Mrs. Mallory Investigates by Hazel Holt is the first book in a modern cozy mystery series featuring a middle-aged widow in a seaside English town. I saw it recommended in A Common Reader last year. I recently found a copy of this book, so I decided to give it a whirl. Earlier this fall, I had read a later book in the series, but without the back story on the character, it was hard for me to get into it. This one was a little more accessible, but still not quite as entertaining as I had hoped. The whole thing is told in first person, so that’s at least something different from my usual reads.

murder, she wrote

Murder and mayhem on the coast of Maine

image of DVD set In 1984, TV viewers were introduced to Jessica Fletcher, mystery novelist and amateur sleuth. “Murder, She Wrote” ran for twelve years before going off the air in 1996, and the mark it left on the American public cannot be denied. Although the formulaic nature of the program and the disturbing volume of murders that occurred around the central character left it open to criticism from audiences eager for more hardboiled mysteries such as Law & Order and CSI, the show filled a niche for a generation that grew up on cozy mysteries by authors like Agatha Christie and Ellery Queen. The appeal has remained strong enough that twenty years after the original broadcast, Universal has released the second season on DVD.

There were few central characters besides Jessica Fletcher, so each episode had a handful of guest actors ranging from the very-well-known to never-seen-again. What does “Murder, She Wrote” have in common with early 1980s TV favorite “WKRP in Cincinnati”? WKRP actors Frank Bonner, Gordon Jump, Richard Sanders, and Howard Hesseman all appeared as guests in the second season of “Murder, She Wrote”. However, you wouldn’t know this from the episode descriptions on the box set. A full listing of guests can be found at the Internet Movie Database, if you’re interested. Some notables not mentioned include Brock Peters, Robert Culp, and John de Lancie. John Astin is in three episodes as a re-occurring character of note.

To me, this is indicative of the lack of care and attention paid to the creation of this box set. There are no extras or frills to entice buyers, and the episodes still have that slightly grainy quality prevalent in 1980s television filming. One must also be careful in handling the discs themselves. They are double-sided so as to hold eight episodes on two discs and six on the third disc.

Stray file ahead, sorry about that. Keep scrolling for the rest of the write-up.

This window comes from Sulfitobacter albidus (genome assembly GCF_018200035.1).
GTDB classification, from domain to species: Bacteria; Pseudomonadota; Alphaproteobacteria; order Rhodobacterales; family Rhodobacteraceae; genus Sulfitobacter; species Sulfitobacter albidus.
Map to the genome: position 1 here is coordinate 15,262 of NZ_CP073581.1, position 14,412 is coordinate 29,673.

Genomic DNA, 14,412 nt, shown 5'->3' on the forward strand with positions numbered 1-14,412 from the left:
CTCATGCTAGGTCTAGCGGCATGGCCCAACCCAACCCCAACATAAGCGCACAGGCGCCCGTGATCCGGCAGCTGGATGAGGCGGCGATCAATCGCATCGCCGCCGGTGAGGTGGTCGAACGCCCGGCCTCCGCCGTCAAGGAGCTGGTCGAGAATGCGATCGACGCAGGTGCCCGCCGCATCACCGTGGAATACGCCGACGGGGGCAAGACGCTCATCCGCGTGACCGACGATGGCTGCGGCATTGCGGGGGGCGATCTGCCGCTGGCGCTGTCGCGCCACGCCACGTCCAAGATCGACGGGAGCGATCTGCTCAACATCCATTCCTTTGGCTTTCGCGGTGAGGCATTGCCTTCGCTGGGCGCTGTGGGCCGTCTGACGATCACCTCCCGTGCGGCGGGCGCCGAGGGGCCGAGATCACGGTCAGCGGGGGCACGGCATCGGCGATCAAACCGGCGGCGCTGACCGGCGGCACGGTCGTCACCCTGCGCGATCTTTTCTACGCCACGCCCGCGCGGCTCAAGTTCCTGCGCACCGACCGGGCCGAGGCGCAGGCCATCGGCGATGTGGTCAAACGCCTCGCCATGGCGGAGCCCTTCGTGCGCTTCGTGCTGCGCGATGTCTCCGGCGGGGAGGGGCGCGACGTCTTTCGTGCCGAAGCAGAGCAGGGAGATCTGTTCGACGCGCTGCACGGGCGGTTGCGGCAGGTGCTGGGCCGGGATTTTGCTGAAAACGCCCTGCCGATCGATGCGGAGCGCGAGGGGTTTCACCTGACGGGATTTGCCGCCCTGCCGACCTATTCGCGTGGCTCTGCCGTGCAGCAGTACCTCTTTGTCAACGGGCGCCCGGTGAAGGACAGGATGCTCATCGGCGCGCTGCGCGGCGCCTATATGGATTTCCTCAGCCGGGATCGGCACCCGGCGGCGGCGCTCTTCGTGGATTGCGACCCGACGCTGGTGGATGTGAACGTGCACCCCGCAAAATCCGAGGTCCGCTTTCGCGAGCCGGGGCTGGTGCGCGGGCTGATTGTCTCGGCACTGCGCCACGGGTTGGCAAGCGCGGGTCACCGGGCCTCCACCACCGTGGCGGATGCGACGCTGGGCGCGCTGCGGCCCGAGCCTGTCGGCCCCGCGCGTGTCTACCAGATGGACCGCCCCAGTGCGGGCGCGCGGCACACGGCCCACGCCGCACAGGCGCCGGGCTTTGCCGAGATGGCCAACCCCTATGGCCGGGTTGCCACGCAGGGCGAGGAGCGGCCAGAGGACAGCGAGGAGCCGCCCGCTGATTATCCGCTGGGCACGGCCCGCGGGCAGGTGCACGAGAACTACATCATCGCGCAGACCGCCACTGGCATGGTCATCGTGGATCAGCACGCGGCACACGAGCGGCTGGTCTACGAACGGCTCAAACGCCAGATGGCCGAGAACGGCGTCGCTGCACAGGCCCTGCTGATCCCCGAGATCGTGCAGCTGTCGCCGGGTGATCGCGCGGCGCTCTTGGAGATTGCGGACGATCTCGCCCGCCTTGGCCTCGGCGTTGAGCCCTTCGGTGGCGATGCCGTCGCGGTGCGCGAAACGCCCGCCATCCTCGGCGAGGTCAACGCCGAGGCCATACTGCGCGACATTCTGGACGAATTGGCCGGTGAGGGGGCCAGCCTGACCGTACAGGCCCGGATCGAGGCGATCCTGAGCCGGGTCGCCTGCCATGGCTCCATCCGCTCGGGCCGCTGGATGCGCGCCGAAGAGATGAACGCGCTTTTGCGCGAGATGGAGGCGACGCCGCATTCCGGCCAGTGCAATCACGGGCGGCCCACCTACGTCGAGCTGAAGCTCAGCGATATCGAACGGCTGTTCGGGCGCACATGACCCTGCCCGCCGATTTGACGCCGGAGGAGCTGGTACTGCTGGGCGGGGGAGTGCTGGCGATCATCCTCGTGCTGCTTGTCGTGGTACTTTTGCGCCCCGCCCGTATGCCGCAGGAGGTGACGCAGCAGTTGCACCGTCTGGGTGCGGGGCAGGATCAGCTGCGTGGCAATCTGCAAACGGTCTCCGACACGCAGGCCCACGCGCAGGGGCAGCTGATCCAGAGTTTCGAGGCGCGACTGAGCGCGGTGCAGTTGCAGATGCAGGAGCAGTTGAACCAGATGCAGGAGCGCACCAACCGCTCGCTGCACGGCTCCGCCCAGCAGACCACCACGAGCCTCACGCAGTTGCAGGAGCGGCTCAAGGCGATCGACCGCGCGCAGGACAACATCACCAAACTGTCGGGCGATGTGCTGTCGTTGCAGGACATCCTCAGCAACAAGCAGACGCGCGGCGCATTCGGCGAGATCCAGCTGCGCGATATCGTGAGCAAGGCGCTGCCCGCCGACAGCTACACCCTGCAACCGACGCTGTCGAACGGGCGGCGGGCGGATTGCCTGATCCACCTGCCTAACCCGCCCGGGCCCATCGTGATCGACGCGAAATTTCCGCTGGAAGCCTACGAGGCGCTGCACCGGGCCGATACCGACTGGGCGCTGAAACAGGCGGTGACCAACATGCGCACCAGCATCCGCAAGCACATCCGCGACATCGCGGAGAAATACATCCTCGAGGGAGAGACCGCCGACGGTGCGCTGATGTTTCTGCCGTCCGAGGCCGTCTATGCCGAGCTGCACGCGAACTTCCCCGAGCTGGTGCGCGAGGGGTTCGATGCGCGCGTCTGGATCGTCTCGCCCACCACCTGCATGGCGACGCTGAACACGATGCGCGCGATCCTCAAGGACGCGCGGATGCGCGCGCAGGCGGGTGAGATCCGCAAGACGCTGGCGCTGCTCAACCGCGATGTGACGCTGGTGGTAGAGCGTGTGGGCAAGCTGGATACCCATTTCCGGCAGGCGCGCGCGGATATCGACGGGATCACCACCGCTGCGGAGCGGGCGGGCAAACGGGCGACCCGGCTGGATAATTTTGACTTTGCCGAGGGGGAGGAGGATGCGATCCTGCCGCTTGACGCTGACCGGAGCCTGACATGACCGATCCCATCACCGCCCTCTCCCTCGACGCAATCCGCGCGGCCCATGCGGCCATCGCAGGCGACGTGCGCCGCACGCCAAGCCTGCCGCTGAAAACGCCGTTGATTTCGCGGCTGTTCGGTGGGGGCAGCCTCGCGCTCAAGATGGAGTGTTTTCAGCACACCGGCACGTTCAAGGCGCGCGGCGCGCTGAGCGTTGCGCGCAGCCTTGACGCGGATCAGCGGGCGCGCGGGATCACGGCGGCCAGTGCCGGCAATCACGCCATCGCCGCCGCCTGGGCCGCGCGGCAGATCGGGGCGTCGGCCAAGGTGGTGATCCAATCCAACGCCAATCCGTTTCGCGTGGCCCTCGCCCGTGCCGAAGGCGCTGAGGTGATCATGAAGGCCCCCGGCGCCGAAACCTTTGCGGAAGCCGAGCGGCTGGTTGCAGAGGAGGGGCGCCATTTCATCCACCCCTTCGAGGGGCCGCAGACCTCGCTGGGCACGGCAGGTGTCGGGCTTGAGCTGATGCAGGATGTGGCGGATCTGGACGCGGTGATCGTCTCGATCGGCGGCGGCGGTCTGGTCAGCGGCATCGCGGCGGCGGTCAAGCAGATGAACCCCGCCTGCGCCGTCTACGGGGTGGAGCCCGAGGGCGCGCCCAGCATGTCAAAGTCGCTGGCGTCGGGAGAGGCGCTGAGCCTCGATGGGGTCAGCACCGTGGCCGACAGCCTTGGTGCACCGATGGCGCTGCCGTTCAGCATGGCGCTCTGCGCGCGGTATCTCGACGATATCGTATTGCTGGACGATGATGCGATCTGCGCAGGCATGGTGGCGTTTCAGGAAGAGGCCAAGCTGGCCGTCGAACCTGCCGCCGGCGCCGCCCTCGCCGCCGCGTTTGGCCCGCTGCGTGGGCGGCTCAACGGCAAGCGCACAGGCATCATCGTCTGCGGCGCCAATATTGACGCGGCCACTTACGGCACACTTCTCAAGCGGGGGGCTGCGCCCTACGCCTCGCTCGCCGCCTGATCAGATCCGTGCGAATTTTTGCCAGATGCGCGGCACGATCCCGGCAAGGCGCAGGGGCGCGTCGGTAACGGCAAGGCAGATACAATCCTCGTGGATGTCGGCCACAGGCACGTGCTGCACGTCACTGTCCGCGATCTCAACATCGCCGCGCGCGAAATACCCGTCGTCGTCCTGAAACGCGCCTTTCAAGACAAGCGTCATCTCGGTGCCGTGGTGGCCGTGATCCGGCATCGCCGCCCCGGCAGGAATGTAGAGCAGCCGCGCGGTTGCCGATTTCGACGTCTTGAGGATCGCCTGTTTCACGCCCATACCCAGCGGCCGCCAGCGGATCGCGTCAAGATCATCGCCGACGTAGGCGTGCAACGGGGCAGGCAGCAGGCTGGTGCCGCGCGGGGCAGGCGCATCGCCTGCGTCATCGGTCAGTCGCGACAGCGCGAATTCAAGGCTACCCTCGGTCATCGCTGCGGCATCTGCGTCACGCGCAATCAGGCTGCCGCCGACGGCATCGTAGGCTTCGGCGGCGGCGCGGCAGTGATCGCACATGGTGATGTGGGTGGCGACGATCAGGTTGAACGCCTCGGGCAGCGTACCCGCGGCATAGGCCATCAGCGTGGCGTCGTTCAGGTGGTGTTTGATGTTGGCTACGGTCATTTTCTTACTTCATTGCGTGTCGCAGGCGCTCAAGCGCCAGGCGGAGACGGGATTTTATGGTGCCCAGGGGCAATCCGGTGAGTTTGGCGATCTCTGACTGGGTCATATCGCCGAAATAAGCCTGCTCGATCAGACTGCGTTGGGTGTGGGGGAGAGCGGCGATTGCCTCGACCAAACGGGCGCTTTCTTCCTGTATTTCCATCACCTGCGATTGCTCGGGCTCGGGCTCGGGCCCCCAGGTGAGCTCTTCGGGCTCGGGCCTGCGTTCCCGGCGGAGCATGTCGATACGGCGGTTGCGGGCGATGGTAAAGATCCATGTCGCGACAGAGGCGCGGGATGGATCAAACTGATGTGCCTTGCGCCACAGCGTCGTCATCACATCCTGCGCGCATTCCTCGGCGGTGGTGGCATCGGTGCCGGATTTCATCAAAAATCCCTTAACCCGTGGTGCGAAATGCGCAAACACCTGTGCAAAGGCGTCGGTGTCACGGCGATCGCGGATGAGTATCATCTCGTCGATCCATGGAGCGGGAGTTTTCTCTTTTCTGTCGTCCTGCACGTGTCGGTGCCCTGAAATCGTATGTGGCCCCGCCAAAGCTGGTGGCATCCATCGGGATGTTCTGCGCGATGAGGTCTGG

One thing this collection has going for it is the script writing. Season two of “Murder, She Wrote” had the advantage of fresh ideas and mostly realistic plots. Locations alternated between Cabot Cove (Fletcher’s home) and someplace else. The murders were complex and the identity of the murderer wasn’t quite yet obvious from the start. The set is well worth getting if you’re a fan wanting to wander down memory lane and re-visit the show back in the golden years. Just don’t expect anything else from it.

hearing voices

chick lit disguised as a cozy mystery — a pleasant but unsubstantial read

My Very Own Murder by Josephine Carr takes place in an upscale and venerable Washington apartment building. Aside from mentions of retired Senators, nothing particularly distinguishes the inner-beltway setting, and it could be any major American city with a sizeable international population. The focus is entirely on the protagonist and her worldview from the eighth floor. Recently divorced at fifty and living off of a generous inheritance, Anne quickly grows bored with the usual time fillers. It is at this point in her life when she is seeking direction that a message comes to her. A voice in her head tells her that a murder will be committed in the building within thirty days and she must prevent it. Deciding to take it seriously, she enlists the aid of her ex-husband, two grown children, and the cleaning lady to sleuth out the murderer and prevent the murder. Between the sex, drinks, and shopping, a bit of sleuthing occurs, but this is definitely in the cozy mystery category or borderline chick lit.

The author seems to have spent more time on Anne’s relationships than on developing a solid mystery. Through the events of the story, Anne rediscovers herself and grows in ways she was unable to in her failed marriage. In and of itself, that aspect of the story is quite compelling. However, the problems occur when Carr attempts to wrap this into an armchair detective story. At times, it is difficult to tell if the red herrings are red herrings or if in fact they are the fumblings of a not-very-well-thought-out plot. Sinister or suspicious characters are introduced and then never fully explained away. In the end, and almost paranormal science fiction explanation is given for the voice heard by Anne — an explanation that seems out of place. The author would have done better to leave this as a self-discovery coming of age story, rather than attempting to use the mystery genre for that purpose. Still, it is a pleasant escape from reality for a few hours, and likely to be popular with the chick lit crowd.